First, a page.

African Eagle avoids JSE

[] — AIM and Alt-X listed African Eagle Resources (African Eagle) is looking to raise up to ₤2.16m from “eligible’ shareholders but that definition excludes South African investors despite the company’s JSE listing.

The money is in addition to the ₤1.2m African Eagle will receive through a private placing of shares. The funds are needed to finance the feasibility study for the company’s Dutwa nickel laterite project in Tanzania.

Reason for the exclusion of South Africans from the offer is the lack of interest shown by local institutional and private investors despite a roadshow carried out recently by African Eagle executives.

African Eagle MD Mark Parker commented, “we were warned by our advisors that the investment climate in SA at present is not good and, in fact, a lot worse than the prevailing sentiment in London.

“We still carried out the road show targeting our key institutional and private shareholders in SA but it only proved that the initial advice we had been given was correct.

“We had a very disappointing response and, when we combined that with the difficulties of jumping through the various SA Reserve Bank hoops and dealing with the JSE, we decided it was just not worth the extra cost.

“Instead, we found there was considerable interest from London investors and we have been able to utilise a new regulation allowing us to make an open offer to shareholders to the equivalent sterling amount of 2.5m euros without requiring an approved prospectus to be produced.’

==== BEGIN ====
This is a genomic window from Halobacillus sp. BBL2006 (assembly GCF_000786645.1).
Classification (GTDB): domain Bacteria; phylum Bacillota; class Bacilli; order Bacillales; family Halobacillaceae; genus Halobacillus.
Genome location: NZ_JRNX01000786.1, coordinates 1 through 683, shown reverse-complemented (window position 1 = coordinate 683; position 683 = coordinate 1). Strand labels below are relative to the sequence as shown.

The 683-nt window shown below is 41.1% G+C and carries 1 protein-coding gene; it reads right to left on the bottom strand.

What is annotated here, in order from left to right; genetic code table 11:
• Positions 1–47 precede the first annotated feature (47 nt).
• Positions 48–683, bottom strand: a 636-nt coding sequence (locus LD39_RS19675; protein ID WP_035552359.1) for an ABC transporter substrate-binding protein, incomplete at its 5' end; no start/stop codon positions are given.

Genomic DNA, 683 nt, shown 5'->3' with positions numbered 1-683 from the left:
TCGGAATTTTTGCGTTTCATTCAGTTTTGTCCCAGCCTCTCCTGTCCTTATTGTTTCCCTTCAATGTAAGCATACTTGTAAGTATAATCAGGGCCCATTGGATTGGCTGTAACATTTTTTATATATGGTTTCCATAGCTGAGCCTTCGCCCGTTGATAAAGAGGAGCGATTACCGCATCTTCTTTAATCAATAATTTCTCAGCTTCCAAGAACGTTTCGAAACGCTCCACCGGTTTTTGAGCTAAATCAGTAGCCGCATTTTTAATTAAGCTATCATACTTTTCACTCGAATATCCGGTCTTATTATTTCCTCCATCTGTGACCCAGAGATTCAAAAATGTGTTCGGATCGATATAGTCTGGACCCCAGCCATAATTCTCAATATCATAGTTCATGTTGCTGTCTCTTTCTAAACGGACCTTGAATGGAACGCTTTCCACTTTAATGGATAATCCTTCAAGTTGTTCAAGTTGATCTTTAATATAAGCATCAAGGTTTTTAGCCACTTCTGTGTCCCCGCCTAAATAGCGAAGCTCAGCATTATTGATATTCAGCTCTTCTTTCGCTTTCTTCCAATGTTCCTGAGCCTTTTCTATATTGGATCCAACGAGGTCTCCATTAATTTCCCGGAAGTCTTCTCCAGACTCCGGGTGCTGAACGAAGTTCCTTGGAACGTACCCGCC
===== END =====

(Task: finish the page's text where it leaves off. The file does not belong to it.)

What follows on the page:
The issue of a prospectus would considerably increase the costs of the fundraising and also make it far longer to complete.

“About 15% of our shares are held by South Africans and it is a pity we cannot make the offer to them but it was not for the lack of trying on our part,’ Parker said.

Asked whether this development might have implications for African Eagle’s continued listing on the JSE Parker replied, “obviously we will review the situation but feeling is it’s a sign of the current times and not necessarily a long-term issue.

“For whatever reason it seems South African investors are feeling more pessimistic than United Kingdom investors at this stage.’

The African Eagle offer – which has been pitched at 4p a share offering a 20% discount to the ruling share price – is only available to shareholders with addresses in the United Kingdom (excluding the Channel Islands), Ireland and Germany.

African Eagle acquired Dutwa as a gold prospect but swiftly recognised the potential of the nickel laterite deposits that its geologists discovered.

Drilling work started in June last year with encouraging results and, in November, African Eagle announced an initial inferred mineral resource of 31mt at an average grade of 1.1% nickel and 0.034% cobalt.

At that point African Eagle designated Dutwa as its top priority because it had the greatest potential to create value out of all the company’s various projects.

A positive scoping study was delivered in June after which African Eagle decided to go for the next stage of development which was the feasibility study at an estimated cost of ₤1.5m to ₤2m.